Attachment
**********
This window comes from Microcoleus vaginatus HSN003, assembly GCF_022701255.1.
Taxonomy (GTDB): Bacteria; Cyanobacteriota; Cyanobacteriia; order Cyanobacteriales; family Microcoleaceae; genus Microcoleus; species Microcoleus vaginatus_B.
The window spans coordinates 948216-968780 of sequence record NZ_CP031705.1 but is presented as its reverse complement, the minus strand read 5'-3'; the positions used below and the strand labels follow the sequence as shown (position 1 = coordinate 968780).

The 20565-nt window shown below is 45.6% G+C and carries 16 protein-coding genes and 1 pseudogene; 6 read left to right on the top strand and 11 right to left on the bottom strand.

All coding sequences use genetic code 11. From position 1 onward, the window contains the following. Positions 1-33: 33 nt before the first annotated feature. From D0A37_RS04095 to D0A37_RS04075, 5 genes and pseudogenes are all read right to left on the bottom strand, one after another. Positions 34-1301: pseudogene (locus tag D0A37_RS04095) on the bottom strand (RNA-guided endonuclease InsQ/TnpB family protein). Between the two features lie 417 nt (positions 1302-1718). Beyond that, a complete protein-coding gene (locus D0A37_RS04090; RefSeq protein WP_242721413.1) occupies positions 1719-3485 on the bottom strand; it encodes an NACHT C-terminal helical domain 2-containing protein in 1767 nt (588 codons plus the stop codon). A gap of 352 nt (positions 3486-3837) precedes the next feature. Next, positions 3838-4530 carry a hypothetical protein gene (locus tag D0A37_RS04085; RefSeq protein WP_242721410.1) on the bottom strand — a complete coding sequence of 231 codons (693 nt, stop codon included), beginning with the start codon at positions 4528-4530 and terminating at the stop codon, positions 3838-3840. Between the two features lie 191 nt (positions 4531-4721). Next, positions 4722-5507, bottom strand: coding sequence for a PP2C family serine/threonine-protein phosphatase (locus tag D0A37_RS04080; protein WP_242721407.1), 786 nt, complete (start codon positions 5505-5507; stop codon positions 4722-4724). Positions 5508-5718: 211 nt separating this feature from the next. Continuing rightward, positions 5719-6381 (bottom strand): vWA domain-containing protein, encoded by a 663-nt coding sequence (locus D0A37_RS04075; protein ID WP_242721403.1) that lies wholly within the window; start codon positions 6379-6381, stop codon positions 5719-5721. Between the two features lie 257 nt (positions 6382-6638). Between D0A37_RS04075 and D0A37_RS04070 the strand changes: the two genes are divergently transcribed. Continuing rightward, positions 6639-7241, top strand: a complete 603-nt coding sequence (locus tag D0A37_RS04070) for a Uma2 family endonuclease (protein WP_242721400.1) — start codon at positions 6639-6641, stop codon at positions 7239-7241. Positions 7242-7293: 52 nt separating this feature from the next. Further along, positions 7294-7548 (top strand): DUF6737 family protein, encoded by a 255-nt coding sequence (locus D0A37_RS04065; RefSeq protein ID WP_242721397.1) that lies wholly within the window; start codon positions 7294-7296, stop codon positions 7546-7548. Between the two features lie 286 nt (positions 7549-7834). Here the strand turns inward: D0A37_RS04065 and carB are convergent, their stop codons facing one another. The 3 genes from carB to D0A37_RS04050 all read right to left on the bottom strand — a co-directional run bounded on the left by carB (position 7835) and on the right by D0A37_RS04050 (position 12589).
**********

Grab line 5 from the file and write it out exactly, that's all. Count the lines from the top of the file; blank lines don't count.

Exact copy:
All coding sequences use genetic code 11. From position 1 onward, the window contains the following. Positions 1-33: 33 nt before the first annotated feature. From D0A37_RS04095 to D0A37_RS04075, 5 genes and pseudogenes are all read right to left on the bottom strand, one after another. Positions 34-1301: pseudogene (locus tag D0A37_RS04095) on the bottom strand (RNA-guided endonuclease InsQ/TnpB family protein). Between the two features lie 417 nt (positions 1302-1718). Beyond that, a complete protein-coding gene (locus D0A37_RS04090; RefSeq protein WP_242721413.1) occupies positions 1719-3485 on the bottom strand; it encodes an NACHT C-terminal helical domain 2-containing protein in 1767 nt (588 codons plus the stop codon). A gap of 352 nt (positions 3486-3837) precedes the next feature. Next, positions 3838-4530 carry a hypothetical protein gene (locus tag D0A37_RS04085; RefSeq protein WP_242721410.1) on the bottom strand — a complete coding sequence of 231 codons (693 nt, stop codon included), beginning with the start codon at positions 4528-4530 and terminating at the stop codon, positions 3838-3840. Between the two features lie 191 nt (positions 4531-4721). Next, positions 4722-5507, bottom strand: coding sequence for a PP2C family serine/threonine-protein phosphatase (locus tag D0A37_RS04080; protein WP_242721407.1), 786 nt, complete (start codon positions 5505-5507; stop codon positions 4722-4724). Positions 5508-5718: 211 nt separating this feature from the next. Continuing rightward, positions 5719-6381 (bottom strand): vWA domain-containing protein, encoded by a 663-nt coding sequence (locus D0A37_RS04075; protein ID WP_242721403.1) that lies wholly within the window; start codon positions 6379-6381, stop codon positions 5719-5721. Between the two features lie 257 nt (positions 6382-6638). Between D0A37_RS04075 and D0A37_RS04070 the strand changes: the two genes are divergently transcribed. Continuing rightward, positions 6639-7241, top strand: a complete 603-nt coding sequence (locus tag D0A37_RS04070) for a Uma2 family endonuclease (protein WP_242721400.1) — start codon at positions 6639-6641, stop codon at positions 7239-7241. Positions 7242-7293: 52 nt separating this feature from the next. Further along, positions 7294-7548 (top strand): DUF6737 family protein, encoded by a 255-nt coding sequence (locus D0A37_RS04065; RefSeq protein ID WP_242721397.1) that lies wholly within the window; start codon positions 7294-7296, stop codon positions 7546-7548. Between the two features lie 286 nt (positions 7549-7834). Here the strand turns inward: D0A37_RS04065 and carB are convergent, their stop codons facing one another. The 3 genes from carB to D0A37_RS04050 all read right to left on the bottom strand — a co-directional run bounded on the left by carB (position 7835) and on the right by D0A37_RS04050 (position 12589).